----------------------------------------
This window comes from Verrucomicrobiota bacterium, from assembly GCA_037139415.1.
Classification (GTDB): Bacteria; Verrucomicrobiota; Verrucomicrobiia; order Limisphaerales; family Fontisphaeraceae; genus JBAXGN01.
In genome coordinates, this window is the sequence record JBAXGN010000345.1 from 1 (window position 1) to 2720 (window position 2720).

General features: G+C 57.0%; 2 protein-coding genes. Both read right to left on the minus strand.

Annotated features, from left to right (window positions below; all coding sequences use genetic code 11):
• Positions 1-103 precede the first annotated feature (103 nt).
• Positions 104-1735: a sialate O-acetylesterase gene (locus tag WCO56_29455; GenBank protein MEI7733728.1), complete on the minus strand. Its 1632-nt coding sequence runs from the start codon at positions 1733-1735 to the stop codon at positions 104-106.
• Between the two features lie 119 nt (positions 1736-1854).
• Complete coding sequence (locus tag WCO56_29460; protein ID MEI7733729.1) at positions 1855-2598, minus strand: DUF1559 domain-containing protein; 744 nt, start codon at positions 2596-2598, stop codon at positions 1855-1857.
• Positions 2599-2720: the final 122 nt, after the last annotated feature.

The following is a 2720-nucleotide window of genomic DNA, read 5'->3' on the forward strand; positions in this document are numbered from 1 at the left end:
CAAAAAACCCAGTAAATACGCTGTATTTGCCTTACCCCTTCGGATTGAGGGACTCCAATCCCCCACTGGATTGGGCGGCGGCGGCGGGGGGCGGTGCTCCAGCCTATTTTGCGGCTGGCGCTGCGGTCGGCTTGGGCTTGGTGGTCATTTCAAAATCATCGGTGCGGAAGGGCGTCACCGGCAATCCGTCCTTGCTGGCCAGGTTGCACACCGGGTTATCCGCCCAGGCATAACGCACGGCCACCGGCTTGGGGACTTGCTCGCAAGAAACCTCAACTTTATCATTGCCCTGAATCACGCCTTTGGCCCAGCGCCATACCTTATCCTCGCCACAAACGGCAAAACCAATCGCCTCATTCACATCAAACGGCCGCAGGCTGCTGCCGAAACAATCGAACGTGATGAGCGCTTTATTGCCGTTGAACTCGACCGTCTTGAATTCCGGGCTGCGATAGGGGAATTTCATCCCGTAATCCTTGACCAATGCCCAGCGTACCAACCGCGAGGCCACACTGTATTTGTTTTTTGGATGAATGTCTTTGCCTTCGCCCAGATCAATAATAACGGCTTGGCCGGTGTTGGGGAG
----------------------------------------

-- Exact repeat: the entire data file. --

This window comes from Verrucomicrobiota bacterium, from assembly GCA_037139415.1.
Classification (GTDB): Bacteria; Verrucomicrobiota; Verrucomicrobiia; order Limisphaerales; family Fontisphaeraceae; genus JBAXGN01.
In genome coordinates, this window is the sequence record JBAXGN010000345.1 from 1 (window position 1) to 2720 (window position 2720).

General features: G+C 57.0%; 2 protein-coding genes. Both read right to left on the minus strand.

Annotated features, from left to right (window positions below; all coding sequences use genetic code 11):
• Positions 1-103 precede the first annotated feature (103 nt).
• Positions 104-1735: a sialate O-acetylesterase gene (locus tag WCO56_29455; GenBank protein MEI7733728.1), complete on the minus strand. Its 1632-nt coding sequence runs from the start codon at positions 1733-1735 to the stop codon at positions 104-106.
• Between the two features lie 119 nt (positions 1736-1854).
• Complete coding sequence (locus tag WCO56_29460; protein ID MEI7733729.1) at positions 1855-2598, minus strand: DUF1559 domain-containing protein; 744 nt, start codon at positions 2596-2598, stop codon at positions 1855-1857.
• Positions 2599-2720: the final 122 nt, after the last annotated feature.

The following is a 2720-nucleotide window of genomic DNA, read 5'->3' on the forward strand; positions in this document are numbered from 1 at the left end:
CAAAAAACCCAGTAAATACGCTGTATTTGCCTTACCCCTTCGGATTGAGGGACTCCAATCCCCCACTGGATTGGGCGGCGGCGGCGGGGGGCGGTGCTCCAGCCTATTTTGCGGCTGGCGCTGCGGTCGGCTTGGGCTTGGTGGTCATTTCAAAATCATCGGTGCGGAAGGGCGTCACCGGCAATCCGTCCTTGCTGGCCAGGTTGCACACCGGGTTATCCGCCCAGGCATAACGCACGGCCACCGGCTTGGGGACTTGCTCGCAAGAAACCTCAACTTTATCATTGCCCTGAATCACGCCTTTGGCCCAGCGCCATACCTTATCCTCGCCACAAACGGCAAAACCAATCGCCTCATTCACATCAAACGGCCGCAGGCTGCTGCCGAAACAATCGAACGTGATGAGCGCTTTATTGCCGTTGAACTCGACCGTCTTGAATTCCGGGCTGCGATAGGGGAATTTCATCCCGTAATCCTTGACCAATGCCCAGCGTACCAACCGCGAGGCCACACTGTATTTGTTTTTTGGATGAATGTCTTTGCCTTCGCCCAGATCAATAATAACGGCTTGGCCGGTGTTGGGGAG